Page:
CAT’S CORNER PROVINCE (CS) | The Coprieta Standard was honoured to be granted the opportunity to interview the President of Senya, and a prominent leader in micronational sport, Barnaby Hands, on a range of topics.
CS: Mr. Hands, as a person who hails from the MicroWiki Community originally, many of our readers may not be very familiar with yourself or your micronation of Senya. Would you be able to tell our readers a little bit about you and Senya?
Certainly. I first experimented with geofiction alongside my brother when I was 7 years old, founding my first micronation, the Kingdom of Resqwerland, which was one of 19 nations on a fictional planet called “Resqwerworld”, each with their unique culture. When I was 10, I started founding other geofictional countries with my friends, the most notable being the “Taxi Republic”. I first found out about micronationalism in March 2010 when I stumbled upon Sealand on Wikipedia, and decided to try my hand at an earth-based micronation, which is how Senya came to be. I joined the MicroWiki community in November 2010, but didn’t make a good first impression, getting involved in two sock-puppet scandals, but I was allowed back in May 2011 and since then have grown with that community through thick and thin.
Senya is a micronation that was born to try to help the environment. I come from the English countryside, so protecting the environment is something close to my heart. I also wanted to try and found a community which would escape the trappings of the modern world, so likeminded individuals could have a platform to try and engage in intellectual debate and try to come up with new philosophies. However, Senya has evolved into more of a footballing nation, with our national team being spilt up into four sections; men and women’s real life teams, and virtual teams for MicroWiki and Micras. As such, we pride ourselves on being a sports-orientated nation.
Senya is also well known for some quirky laws. One of the most famous (or infamous, depending on your point of view) is Article 69, which prohibits, amongst other things, people engaging in coitus in Senyan territory. As you would expect with such a law, this has become a joke in the MicroWiki, but Senya’s real world territory is the back of my back garden, so you can start to understand why it is in place.
CS: Senya is one of a very few MicroWiki micronations that have made the leap to the Micras Community over the years, and it continues to hold participate in both communities. In your opinion, how do these communities differ and how are they similar?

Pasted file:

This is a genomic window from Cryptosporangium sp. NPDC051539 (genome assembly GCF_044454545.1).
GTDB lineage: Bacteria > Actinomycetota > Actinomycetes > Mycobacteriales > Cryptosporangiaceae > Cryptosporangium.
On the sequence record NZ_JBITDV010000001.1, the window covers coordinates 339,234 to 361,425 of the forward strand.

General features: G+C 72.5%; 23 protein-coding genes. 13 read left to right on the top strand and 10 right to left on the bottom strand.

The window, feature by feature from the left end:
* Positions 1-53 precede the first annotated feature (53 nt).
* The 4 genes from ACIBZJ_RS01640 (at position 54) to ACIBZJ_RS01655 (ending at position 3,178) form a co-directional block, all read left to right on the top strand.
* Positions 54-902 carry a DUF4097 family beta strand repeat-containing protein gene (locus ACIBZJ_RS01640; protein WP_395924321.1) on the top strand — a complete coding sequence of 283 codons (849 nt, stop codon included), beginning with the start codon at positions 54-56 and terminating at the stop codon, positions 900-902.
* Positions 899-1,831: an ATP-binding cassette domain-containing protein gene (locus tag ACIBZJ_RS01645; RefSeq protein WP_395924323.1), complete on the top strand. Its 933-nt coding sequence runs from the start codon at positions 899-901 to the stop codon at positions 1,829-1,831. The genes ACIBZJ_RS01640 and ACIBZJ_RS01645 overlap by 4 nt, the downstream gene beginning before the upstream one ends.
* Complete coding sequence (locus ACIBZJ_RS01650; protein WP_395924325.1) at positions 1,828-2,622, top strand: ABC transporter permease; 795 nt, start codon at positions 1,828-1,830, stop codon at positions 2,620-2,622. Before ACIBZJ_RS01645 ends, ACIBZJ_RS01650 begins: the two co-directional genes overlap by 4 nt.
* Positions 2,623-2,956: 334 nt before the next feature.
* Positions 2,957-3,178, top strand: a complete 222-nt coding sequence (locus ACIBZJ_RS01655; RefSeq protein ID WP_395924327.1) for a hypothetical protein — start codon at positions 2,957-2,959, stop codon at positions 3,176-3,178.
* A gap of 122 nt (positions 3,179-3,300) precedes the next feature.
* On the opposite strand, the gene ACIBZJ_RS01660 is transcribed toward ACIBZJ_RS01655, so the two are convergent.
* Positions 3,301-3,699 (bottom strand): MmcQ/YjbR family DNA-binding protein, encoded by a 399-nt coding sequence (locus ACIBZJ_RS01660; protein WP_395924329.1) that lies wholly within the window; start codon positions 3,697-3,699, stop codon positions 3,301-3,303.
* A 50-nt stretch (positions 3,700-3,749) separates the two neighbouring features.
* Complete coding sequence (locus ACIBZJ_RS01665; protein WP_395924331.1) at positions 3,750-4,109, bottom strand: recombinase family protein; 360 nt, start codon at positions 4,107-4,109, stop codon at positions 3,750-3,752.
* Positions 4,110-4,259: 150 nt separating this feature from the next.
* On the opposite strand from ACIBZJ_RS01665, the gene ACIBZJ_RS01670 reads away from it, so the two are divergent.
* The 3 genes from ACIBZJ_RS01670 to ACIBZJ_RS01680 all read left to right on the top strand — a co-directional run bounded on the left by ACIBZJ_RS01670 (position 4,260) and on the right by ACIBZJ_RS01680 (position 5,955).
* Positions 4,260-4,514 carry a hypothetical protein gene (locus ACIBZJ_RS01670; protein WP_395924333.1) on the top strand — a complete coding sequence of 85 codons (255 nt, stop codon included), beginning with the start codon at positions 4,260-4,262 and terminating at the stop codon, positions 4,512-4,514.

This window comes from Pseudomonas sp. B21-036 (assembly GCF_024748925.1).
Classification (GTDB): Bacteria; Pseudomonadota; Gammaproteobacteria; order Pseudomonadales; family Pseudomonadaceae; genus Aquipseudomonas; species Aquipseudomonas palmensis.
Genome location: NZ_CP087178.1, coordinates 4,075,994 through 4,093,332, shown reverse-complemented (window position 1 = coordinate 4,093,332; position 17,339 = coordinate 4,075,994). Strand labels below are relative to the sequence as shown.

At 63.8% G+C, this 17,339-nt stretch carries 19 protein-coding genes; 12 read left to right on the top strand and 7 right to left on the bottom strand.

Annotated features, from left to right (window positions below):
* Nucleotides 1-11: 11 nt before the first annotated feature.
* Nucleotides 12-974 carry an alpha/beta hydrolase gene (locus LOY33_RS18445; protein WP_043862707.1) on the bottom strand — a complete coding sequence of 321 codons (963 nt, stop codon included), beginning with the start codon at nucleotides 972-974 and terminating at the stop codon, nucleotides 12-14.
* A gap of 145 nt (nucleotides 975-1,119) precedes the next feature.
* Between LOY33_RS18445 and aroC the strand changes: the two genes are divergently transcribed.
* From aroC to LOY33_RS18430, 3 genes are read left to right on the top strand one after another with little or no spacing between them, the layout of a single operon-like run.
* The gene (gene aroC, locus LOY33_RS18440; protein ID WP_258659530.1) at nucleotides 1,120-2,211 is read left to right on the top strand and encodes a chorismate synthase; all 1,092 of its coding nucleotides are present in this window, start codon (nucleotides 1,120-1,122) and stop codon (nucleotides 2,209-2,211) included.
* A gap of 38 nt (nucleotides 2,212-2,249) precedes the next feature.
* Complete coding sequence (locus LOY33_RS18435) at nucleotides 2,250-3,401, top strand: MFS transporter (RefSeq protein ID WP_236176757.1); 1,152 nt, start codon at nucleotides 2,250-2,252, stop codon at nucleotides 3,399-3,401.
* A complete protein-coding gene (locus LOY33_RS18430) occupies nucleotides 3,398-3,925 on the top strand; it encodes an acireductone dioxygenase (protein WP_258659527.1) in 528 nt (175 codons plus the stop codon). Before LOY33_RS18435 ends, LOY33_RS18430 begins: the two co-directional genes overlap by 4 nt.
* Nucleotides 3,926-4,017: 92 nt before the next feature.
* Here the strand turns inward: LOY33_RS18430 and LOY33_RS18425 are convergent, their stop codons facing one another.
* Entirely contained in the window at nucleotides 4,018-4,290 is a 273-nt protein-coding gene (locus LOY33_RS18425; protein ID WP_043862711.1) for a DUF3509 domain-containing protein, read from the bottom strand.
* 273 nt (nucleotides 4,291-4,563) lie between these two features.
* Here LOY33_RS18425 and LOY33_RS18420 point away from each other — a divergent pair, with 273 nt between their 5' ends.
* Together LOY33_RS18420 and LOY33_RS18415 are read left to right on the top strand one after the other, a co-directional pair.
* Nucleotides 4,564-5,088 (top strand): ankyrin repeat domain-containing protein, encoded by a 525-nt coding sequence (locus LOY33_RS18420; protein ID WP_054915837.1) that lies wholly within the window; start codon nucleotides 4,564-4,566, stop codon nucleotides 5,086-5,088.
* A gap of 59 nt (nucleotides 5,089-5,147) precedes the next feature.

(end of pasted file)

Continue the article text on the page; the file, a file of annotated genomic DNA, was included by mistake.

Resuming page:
I think that these two communities are very similar. I have good friends on both sides of the community, and I’m glad to see some MicroWiki nations on Micras. I don’t really think that there is much difference between these two communities. From what I have seen of Micras, they have similar interests and projects to MicroWiki nations, and the discourse floats between very serious discussion and some good old fashioned jokes.
The main differences I’ve seen between the communities is that Micras is much more welcoming. There is an elitist attitude on MicroWiki, which has led to an oligarchy of about 20-25 nations which assume they are better than everyone else, although we’ve started to address that and is one of the reasons we’ve re-launched on micronation.org. Another difference is that the discourse on MicroWiki mainly takes place off of the forums, and on platforms like Facebook and Skype, which, I think, has made it harder for us to attract new members and therefore lead to the elitist attitude. However, I do get the feeling that MicroWiki leaders generally are better friends. Everyone looks out for each other, I remember when I was suffering from depression earlier this year, half of MicroWiki was trying to help me.
CS: When Senya joined Micras, and correct me if I’m wrong, it was during a time when Micras was stigmatized by some in the MicroWiki Community as not being worthy of recognition as a micronational community, for not being “serious” enough. Did becoming active in the Micras community cause Senya any backlash from some of the prominent members of the MicroWiki Community who held this opinion of Micras?